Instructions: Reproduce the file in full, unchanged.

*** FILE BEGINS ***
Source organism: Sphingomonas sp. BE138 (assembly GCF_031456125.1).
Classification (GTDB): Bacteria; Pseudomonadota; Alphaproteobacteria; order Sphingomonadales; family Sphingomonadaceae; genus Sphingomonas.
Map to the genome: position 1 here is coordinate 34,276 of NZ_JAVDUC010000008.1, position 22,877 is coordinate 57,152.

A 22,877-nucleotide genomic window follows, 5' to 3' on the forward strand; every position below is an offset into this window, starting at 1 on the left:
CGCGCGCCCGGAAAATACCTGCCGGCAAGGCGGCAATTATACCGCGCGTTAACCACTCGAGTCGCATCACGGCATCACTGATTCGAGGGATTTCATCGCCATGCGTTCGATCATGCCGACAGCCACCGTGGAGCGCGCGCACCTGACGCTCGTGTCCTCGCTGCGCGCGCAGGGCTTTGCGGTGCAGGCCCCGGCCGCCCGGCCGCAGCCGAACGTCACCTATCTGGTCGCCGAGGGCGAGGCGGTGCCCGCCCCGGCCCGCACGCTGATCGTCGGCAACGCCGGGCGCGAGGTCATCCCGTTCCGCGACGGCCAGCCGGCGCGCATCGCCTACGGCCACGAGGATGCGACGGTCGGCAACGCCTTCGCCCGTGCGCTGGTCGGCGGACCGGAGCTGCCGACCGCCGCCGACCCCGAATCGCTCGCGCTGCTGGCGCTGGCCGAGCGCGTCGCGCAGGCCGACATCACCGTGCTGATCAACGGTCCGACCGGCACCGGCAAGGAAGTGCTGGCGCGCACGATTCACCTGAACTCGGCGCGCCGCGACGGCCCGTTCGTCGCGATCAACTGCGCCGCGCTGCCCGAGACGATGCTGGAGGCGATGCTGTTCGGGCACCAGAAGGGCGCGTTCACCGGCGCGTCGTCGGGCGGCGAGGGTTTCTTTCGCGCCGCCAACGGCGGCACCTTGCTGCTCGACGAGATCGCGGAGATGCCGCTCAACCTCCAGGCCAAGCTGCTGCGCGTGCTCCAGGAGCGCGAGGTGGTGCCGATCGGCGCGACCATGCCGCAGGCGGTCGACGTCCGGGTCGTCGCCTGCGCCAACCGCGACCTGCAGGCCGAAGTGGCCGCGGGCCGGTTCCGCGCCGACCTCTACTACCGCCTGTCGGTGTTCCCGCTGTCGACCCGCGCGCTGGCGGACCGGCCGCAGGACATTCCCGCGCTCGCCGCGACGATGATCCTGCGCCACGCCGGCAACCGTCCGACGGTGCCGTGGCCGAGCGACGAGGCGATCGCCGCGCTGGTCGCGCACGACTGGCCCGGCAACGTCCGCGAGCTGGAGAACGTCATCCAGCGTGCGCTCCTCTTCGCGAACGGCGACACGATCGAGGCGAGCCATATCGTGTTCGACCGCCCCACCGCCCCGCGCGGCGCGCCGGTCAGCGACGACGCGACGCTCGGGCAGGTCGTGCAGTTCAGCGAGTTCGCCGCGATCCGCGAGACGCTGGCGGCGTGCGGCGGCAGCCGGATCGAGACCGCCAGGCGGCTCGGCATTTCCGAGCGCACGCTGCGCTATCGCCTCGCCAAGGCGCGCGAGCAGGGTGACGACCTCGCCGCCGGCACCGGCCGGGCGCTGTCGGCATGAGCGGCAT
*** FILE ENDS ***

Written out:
Source organism: Sphingomonas sp. BE138 (assembly GCF_031456125.1).
Classification (GTDB): Bacteria; Pseudomonadota; Alphaproteobacteria; order Sphingomonadales; family Sphingomonadaceae; genus Sphingomonas.
Map to the genome: position 1 here is coordinate 34,276 of NZ_JAVDUC010000008.1, position 22,877 is coordinate 57,152.

A 22,877-nucleotide genomic window follows, 5' to 3' on the forward strand; every position below is an offset into this window, starting at 1 on the left:
CGCGCGCCCGGAAAATACCTGCCGGCAAGGCGGCAATTATACCGCGCGTTAACCACTCGAGTCGCATCACGGCATCACTGATTCGAGGGATTTCATCGCCATGCGTTCGATCATGCCGACAGCCACCGTGGAGCGCGCGCACCTGACGCTCGTGTCCTCGCTGCGCGCGCAGGGCTTTGCGGTGCAGGCCCCGGCCGCCCGGCCGCAGCCGAACGTCACCTATCTGGTCGCCGAGGGCGAGGCGGTGCCCGCCCCGGCCCGCACGCTGATCGTCGGCAACGCCGGGCGCGAGGTCATCCCGTTCCGCGACGGCCAGCCGGCGCGCATCGCCTACGGCCACGAGGATGCGACGGTCGGCAACGCCTTCGCCCGTGCGCTGGTCGGCGGACCGGAGCTGCCGACCGCCGCCGACCCCGAATCGCTCGCGCTGCTGGCGCTGGCCGAGCGCGTCGCGCAGGCCGACATCACCGTGCTGATCAACGGTCCGACCGGCACCGGCAAGGAAGTGCTGGCGCGCACGATTCACCTGAACTCGGCGCGCCGCGACGGCCCGTTCGTCGCGATCAACTGCGCCGCGCTGCCCGAGACGATGCTGGAGGCGATGCTGTTCGGGCACCAGAAGGGCGCGTTCACCGGCGCGTCGTCGGGCGGCGAGGGTTTCTTTCGCGCCGCCAACGGCGGCACCTTGCTGCTCGACGAGATCGCGGAGATGCCGCTCAACCTCCAGGCCAAGCTGCTGCGCGTGCTCCAGGAGCGCGAGGTGGTGCCGATCGGCGCGACCATGCCGCAGGCGGTCGACGTCCGGGTCGTCGCCTGCGCCAACCGCGACCTGCAGGCCGAAGTGGCCGCGGGCCGGTTCCGCGCCGACCTCTACTACCGCCTGTCGGTGTTCCCGCTGTCGACCCGCGCGCTGGCGGACCGGCCGCAGGACATTCCCGCGCTCGCCGCGACGATGATCCTGCGCCACGCCGGCAACCGTCCGACGGTGCCGTGGCCGAGCGACGAGGCGATCGCCGCGCTGGTCGCGCACGACTGGCCCGGCAACGTCCGCGAGCTGGAGAACGTCATCCAGCGTGCGCTCCTCTTCGCGAACGGCGACACGATCGAGGCGAGCCATATCGTGTTCGACCGCCCCACCGCCCCGCGCGGCGCGCCGGTCAGCGACGACGCGACGCTCGGGCAGGTCGTGCAGTTCAGCGAGTTCGCCGCGATCCGCGAGACGCTGGCGGCGTGCGGCGGCAGCCGGATCGAGACCGCCAGGCGGCTCGGCATTTCCGAGCGCACGCTGCGCTATCGCCTCGCCAAGGCGCGCGAGCAGGGTGACGACCTCGCCGCCGGCACCGGCCGGGCGCTGTCGGCATGAGCGGCAT